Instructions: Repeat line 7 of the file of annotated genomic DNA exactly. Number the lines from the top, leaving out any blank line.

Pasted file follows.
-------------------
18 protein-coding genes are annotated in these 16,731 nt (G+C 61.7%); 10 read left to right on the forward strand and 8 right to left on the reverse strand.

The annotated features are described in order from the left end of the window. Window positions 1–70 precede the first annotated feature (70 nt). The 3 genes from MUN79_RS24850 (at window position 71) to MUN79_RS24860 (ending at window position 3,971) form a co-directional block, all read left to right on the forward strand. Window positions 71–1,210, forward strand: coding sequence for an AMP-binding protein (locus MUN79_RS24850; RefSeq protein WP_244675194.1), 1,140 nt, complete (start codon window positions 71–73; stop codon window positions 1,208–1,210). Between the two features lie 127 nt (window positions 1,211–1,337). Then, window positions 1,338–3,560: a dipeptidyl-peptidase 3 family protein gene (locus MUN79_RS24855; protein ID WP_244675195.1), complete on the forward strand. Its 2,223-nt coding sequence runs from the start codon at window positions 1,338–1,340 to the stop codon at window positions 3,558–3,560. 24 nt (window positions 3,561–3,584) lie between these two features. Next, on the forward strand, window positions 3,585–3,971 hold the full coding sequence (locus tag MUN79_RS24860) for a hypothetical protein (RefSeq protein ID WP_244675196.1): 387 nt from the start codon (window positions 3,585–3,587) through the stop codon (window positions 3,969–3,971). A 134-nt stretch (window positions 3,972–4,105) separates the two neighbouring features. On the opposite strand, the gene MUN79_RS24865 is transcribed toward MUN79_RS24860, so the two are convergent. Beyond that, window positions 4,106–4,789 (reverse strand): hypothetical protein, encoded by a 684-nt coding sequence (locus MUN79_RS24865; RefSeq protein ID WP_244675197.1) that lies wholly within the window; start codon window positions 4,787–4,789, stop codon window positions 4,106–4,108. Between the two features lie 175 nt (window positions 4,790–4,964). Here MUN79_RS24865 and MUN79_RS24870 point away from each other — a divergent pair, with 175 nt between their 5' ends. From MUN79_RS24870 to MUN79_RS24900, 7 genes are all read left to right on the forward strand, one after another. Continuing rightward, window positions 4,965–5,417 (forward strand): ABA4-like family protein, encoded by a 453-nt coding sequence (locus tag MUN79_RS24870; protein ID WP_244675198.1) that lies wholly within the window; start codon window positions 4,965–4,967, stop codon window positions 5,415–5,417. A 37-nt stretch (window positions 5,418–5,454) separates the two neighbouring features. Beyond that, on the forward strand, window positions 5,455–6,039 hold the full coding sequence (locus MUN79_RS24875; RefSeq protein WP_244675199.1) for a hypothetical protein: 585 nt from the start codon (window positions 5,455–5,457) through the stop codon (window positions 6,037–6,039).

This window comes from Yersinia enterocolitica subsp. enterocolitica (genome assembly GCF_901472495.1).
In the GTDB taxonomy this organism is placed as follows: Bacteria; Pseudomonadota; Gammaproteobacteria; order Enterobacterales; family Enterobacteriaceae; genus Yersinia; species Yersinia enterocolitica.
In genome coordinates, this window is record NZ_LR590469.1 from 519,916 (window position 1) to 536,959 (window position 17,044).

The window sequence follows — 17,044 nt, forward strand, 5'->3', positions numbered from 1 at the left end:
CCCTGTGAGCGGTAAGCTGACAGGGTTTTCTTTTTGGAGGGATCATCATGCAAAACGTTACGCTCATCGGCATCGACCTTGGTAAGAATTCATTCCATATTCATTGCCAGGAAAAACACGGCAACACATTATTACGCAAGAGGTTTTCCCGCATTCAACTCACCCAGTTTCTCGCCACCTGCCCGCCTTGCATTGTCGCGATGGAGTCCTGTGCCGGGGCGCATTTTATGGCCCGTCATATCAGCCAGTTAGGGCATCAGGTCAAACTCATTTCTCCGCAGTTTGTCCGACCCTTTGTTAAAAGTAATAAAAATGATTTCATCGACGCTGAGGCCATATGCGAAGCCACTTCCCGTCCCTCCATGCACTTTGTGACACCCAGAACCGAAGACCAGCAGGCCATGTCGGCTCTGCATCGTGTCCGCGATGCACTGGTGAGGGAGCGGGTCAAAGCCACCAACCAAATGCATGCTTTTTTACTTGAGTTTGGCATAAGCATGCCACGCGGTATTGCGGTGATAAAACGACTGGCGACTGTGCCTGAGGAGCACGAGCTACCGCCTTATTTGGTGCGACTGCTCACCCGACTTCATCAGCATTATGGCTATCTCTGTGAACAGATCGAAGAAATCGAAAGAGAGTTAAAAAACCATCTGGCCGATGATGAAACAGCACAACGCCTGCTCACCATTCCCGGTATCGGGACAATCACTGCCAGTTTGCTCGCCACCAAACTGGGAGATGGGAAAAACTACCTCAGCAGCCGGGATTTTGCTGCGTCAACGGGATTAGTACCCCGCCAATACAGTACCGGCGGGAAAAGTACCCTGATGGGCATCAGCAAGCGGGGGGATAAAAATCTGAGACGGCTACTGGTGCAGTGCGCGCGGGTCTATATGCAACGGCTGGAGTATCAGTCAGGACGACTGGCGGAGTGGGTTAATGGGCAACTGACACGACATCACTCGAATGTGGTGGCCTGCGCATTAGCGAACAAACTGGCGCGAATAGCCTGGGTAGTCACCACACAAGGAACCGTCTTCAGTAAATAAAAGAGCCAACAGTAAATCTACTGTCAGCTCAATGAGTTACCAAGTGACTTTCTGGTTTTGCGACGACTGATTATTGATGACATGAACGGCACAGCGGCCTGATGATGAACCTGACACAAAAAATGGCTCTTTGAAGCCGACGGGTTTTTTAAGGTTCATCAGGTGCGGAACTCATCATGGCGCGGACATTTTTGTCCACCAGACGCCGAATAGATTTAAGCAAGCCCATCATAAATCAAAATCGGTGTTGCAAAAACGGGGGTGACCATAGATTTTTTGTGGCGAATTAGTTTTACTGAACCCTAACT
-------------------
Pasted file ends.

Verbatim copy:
CCCTGTGAGCGGTAAGCTGACAGGGTTTTCTTTTTGGAGGGATCATCATGCAAAACGTTACGCTCATCGGCATCGACCTTGGTAAGAATTCATTCCATATTCATTGCCAGGAAAAACACGGCAACACATTATTACGCAAGAGGTTTTCCCGCATTCAACTCACCCAGTTTCTCGCCACCTGCCCGCCTTGCATTGTCGCGATGGAGTCCTGTGCCGGGGCGCATTTTATGGCCCGTCATATCAGCCAGTTAGGGCATCAGGTCAAACTCATTTCTCCGCAGTTTGTCCGACCCTTTGTTAAAAGTAATAAAAATGATTTCATCGACGCTGAGGCCATATGCGAAGCCACTTCCCGTCCCTCCATGCACTTTGTGACACCCAGAACCGAAGACCAGCAGGCCATGTCGGCTCTGCATCGTGTCCGCGATGCACTGGTGAGGGAGCGGGTCAAAGCCACCAACCAAATGCATGCTTTTTTACTTGAGTTTGGCATAAGCATGCCACGCGGTATTGCGGTGATAAAACGACTGGCGACTGTGCCTGAGGAGCACGAGCTACCGCCTTATTTGGTGCGACTGCTCACCCGACTTCATCAGCATTATGGCTATCTCTGTGAACAGATCGAAGAAATCGAAAGAGAGTTAAAAAACCATCTGGCCGATGATGAAACAGCACAACGCCTGCTCACCATTCCCGGTATCGGGACAATCACTGCCAGTTTGCTCGCCACCAAACTGGGAGATGGGAAAAACTACCTCAGCAGCCGGGATTTTGCTGCGTCAACGGGATTAGTACCCCGCCAATACAGTACCGGCGGGAAAAGTACCCTGATGGGCATCAGCAAGCGGGGGGATAAAAATCTGAGACGGCTACTGGTGCAGTGCGCGCGGGTCTATATGCAACGGCTGGAGTATCAGTCAGGACGACTGGCGGAGTGGGTTAATGGGCAACTGACACGACATCACTCGAATGTGGTGGCCTGCGCATTAGCGAACAAACTGGCGCGAATAGCCTGGGTAGTCACCACACAAGGAACCGTCTTCAGTAAATAAAAGAGCCAACAGTAAATCTACTGTCAGCTCAATGAGTTACCAAGTGACTTTCTGGTTTTGCGACGACTGATTATTGATGACATGAACGGCACAGCGGCCTGATGATGAACCTGACACAAAAAATGGCTCTTTGAAGCCGACGGGTTTTTTAAGGTTCATCAGGTGCGGAACTCATCATGGCGCGGACATTTTTGTCCACCAGACGCCGAATAGATTTAAGCAAGCCCATCATAAATCAAAATCGGTGTTGCAAAAACGGGGGTGACCATAGATTTTTTGTGGCGAATTAGTTTTACTGAACCCTAACT